This here's a new story I am working on. I worked on it for a few days--which I'm so short attention spanned, its amazing its lived so far. Well, I hope you like. Don't forget to tell me what you think ^^

It's the Little Things

Chpt. 1

"Oh God Danny, right there," Greg moaned loudly, low mein hanging from his mouth, grossing out everyone at the table. I was the only gay one out of the four of my best guy friends but they were still cool with me. We'd all been friends since forever. I came out about tenth grade and they all had my back. I still liked football and sports, went out with them on Fridays to the local bar (it wasn't gay) and I didn't hit on any of them when I got drunk.

Most people are surprised when I tell them I'm gay. I mean it's not information I tell just anyone. Unless they ask me specific questions it doesn't really come up. Not that I keep it a secret—it's just I don't like telling people my business.

Danny, the guy Greg was picking on, was getting engaged to a lovely young woman I knew—a friend of a co-worker. I worked part-time at the library and she often spoke to me there. I teased her a little bit—they were a cute couple. I was happy for them. Well, also a little envious. Not that I didn't feel like I couldn't be myself around my's just that I felt like getting a boyfriend would suddenly make them hate me. I didn't even want a boyfriend. I just wanted to get laid!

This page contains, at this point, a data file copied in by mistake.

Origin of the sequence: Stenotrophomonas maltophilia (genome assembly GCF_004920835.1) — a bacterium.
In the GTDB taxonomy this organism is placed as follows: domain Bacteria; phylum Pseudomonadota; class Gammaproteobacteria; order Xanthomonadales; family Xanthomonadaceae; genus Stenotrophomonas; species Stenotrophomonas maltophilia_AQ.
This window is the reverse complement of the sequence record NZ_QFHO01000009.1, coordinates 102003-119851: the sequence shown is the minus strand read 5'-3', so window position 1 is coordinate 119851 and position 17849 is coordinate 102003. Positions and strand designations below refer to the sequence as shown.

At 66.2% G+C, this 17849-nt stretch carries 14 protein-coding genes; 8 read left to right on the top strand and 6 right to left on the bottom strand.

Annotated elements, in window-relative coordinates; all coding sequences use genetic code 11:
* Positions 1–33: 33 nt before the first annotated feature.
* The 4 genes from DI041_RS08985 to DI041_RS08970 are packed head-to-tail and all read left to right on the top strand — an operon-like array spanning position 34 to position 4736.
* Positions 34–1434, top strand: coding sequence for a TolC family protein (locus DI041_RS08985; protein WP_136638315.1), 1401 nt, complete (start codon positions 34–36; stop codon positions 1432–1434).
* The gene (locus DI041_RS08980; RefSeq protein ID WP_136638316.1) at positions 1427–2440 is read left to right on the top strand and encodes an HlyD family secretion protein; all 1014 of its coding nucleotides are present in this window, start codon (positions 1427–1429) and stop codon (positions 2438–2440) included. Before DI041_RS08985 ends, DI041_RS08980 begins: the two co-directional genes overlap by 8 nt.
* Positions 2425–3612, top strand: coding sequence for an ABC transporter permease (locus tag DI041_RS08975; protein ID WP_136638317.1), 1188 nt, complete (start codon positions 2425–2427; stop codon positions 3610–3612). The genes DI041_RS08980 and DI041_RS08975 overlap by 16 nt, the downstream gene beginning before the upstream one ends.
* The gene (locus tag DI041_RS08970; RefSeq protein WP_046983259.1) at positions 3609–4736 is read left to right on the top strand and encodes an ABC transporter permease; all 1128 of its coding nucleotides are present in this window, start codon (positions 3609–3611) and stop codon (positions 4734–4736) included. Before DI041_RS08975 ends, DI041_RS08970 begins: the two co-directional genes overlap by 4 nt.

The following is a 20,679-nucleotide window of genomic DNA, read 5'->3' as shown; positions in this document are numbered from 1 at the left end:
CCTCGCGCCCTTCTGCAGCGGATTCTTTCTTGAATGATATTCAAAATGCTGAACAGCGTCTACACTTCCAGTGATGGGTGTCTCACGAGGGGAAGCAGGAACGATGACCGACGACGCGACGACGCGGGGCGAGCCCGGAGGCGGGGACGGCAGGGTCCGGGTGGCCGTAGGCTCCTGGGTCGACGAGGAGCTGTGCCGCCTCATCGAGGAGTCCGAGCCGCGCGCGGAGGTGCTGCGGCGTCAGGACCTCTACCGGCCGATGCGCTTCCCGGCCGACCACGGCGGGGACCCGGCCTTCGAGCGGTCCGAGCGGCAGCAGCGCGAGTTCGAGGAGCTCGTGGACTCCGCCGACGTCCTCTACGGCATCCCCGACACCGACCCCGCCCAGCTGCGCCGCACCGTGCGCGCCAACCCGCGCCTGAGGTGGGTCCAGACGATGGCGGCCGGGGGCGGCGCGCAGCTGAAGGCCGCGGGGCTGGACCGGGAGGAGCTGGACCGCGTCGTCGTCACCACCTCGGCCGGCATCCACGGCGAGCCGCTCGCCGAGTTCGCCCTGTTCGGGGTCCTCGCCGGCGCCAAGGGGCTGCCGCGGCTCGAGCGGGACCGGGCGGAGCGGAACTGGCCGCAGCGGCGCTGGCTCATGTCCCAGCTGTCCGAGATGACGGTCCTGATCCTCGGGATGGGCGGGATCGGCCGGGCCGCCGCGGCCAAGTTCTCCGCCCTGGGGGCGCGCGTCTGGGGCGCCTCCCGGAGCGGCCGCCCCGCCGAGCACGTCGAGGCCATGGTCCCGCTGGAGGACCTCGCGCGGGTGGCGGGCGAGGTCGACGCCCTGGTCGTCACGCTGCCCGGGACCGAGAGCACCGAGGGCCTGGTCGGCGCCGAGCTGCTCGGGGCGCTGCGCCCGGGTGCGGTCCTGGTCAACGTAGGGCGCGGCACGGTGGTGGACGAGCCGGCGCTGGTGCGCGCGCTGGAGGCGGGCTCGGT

I guess you could say this was Danny's bachelor party—eating chinese at a small mom and pop place. Jesus would be proud. Our waiter came by—he was cute but had such a sour look on his face. He looked Asian but was obviously mixed—he was tall at six foot two and had sharp deep blue eyes. Not that Asians cant be tall or have blue eyes.

"Are you done?" he asked me gruffly, strands of straight black hair falling in his face. I looked down at my plate—it was empty. I thought briefly of a sarcastic mark but discarded it immediately. He did not look like the humorous type. "Yeah…" He took the plate and was about to leave. "Wait! Could you get me another plate of fried dough?" I smiled brightly. I was attempting to appease our frowning waiter with a smiley request. People tell me all the time I have a nice smile. I think it's because my eyes squish and they get all smothery. He looked at me dully, "Sure,"